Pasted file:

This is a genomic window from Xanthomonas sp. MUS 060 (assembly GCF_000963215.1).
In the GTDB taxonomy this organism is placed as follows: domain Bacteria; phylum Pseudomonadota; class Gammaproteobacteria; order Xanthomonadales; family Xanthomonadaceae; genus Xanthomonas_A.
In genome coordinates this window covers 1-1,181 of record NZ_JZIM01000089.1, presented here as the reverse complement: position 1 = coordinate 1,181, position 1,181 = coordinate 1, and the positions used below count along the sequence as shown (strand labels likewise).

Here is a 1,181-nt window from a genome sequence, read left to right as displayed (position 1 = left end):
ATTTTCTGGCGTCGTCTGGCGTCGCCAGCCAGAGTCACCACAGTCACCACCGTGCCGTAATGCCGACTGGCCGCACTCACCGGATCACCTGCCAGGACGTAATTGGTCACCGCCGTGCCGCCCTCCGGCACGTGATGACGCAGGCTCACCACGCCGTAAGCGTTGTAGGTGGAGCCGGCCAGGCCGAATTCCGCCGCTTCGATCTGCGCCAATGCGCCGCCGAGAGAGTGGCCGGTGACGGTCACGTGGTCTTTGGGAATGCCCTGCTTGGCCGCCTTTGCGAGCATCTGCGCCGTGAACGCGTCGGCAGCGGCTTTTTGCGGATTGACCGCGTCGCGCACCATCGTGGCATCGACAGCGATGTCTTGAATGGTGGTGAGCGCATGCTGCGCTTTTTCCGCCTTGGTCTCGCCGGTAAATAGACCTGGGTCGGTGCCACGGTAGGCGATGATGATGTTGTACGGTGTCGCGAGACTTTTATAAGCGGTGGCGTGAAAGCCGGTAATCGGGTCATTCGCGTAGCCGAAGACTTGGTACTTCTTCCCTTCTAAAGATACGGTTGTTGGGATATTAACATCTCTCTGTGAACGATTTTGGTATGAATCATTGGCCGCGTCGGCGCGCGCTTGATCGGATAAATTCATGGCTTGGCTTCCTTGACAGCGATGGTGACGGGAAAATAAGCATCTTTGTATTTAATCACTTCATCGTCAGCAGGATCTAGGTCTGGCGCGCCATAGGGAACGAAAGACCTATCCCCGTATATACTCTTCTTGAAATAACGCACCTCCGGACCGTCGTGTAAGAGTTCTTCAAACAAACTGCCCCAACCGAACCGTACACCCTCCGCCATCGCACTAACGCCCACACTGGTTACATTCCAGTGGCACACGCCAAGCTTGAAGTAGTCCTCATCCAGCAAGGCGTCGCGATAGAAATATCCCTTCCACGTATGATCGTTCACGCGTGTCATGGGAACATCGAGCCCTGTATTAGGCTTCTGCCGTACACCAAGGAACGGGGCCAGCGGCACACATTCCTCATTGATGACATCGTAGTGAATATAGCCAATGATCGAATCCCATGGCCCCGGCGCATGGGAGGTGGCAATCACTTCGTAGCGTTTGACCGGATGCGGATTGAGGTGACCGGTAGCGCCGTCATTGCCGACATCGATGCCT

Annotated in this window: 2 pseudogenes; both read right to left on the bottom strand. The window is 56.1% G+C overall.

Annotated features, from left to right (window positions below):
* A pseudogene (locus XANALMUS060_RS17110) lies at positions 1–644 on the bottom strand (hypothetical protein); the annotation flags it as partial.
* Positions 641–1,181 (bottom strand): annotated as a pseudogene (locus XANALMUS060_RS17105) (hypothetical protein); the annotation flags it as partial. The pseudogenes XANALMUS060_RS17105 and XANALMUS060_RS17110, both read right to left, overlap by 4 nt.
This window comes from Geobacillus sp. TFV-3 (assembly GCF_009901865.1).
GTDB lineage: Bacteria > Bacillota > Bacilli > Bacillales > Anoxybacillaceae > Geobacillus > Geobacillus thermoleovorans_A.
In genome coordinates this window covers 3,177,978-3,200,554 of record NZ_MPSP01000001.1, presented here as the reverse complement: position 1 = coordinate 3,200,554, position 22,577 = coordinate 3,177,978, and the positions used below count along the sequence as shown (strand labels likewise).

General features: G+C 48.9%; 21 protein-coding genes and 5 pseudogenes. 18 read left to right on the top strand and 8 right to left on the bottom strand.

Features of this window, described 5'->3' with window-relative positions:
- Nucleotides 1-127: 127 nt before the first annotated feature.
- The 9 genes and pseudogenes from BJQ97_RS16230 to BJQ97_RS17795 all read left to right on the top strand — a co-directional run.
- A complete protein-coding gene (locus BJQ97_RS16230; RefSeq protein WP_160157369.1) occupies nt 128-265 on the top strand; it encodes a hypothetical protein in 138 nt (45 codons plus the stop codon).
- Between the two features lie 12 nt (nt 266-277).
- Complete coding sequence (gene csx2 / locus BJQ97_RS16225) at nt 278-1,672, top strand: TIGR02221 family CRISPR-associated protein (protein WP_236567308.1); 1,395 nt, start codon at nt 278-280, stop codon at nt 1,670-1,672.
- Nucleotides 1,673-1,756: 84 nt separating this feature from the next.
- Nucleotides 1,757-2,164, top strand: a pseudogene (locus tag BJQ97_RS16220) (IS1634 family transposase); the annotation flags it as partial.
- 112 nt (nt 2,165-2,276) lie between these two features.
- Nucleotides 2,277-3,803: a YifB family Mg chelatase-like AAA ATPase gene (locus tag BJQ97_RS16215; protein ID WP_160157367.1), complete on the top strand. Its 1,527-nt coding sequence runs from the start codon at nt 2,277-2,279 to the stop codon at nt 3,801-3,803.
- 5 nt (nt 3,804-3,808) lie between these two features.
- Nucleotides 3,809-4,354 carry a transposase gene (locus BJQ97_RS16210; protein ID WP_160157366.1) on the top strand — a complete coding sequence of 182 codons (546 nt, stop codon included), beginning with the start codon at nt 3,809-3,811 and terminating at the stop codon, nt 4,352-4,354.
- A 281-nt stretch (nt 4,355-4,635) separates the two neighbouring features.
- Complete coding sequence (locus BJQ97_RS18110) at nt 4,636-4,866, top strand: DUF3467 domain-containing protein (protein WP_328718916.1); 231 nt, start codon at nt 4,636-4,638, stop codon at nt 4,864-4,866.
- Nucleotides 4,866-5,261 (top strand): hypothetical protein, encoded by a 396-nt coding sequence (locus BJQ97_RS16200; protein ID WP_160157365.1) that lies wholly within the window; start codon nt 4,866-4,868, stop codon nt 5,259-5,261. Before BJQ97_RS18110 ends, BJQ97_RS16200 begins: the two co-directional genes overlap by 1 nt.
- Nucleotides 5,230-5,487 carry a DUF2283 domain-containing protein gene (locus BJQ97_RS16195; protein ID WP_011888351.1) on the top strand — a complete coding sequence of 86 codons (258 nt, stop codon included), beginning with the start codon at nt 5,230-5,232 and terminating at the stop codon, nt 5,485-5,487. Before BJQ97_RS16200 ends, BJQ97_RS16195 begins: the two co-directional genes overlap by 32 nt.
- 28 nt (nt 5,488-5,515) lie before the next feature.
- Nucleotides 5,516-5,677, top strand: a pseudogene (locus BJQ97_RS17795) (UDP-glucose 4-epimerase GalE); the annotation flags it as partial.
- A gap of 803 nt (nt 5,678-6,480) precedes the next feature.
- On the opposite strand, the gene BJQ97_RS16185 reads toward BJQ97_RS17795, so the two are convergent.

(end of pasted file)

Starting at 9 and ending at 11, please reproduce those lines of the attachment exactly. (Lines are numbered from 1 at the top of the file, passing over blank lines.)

* Positions 641–1,181 (bottom strand): annotated as a pseudogene (locus XANALMUS060_RS17105) (hypothetical protein); the annotation flags it as partial. The pseudogenes XANALMUS060_RS17105 and XANALMUS060_RS17110, both read right to left, overlap by 4 nt.
This window comes from Geobacillus sp. TFV-3 (assembly GCF_009901865.1).
GTDB lineage: Bacteria > Bacillota > Bacilli > Bacillales > Anoxybacillaceae > Geobacillus > Geobacillus thermoleovorans_A.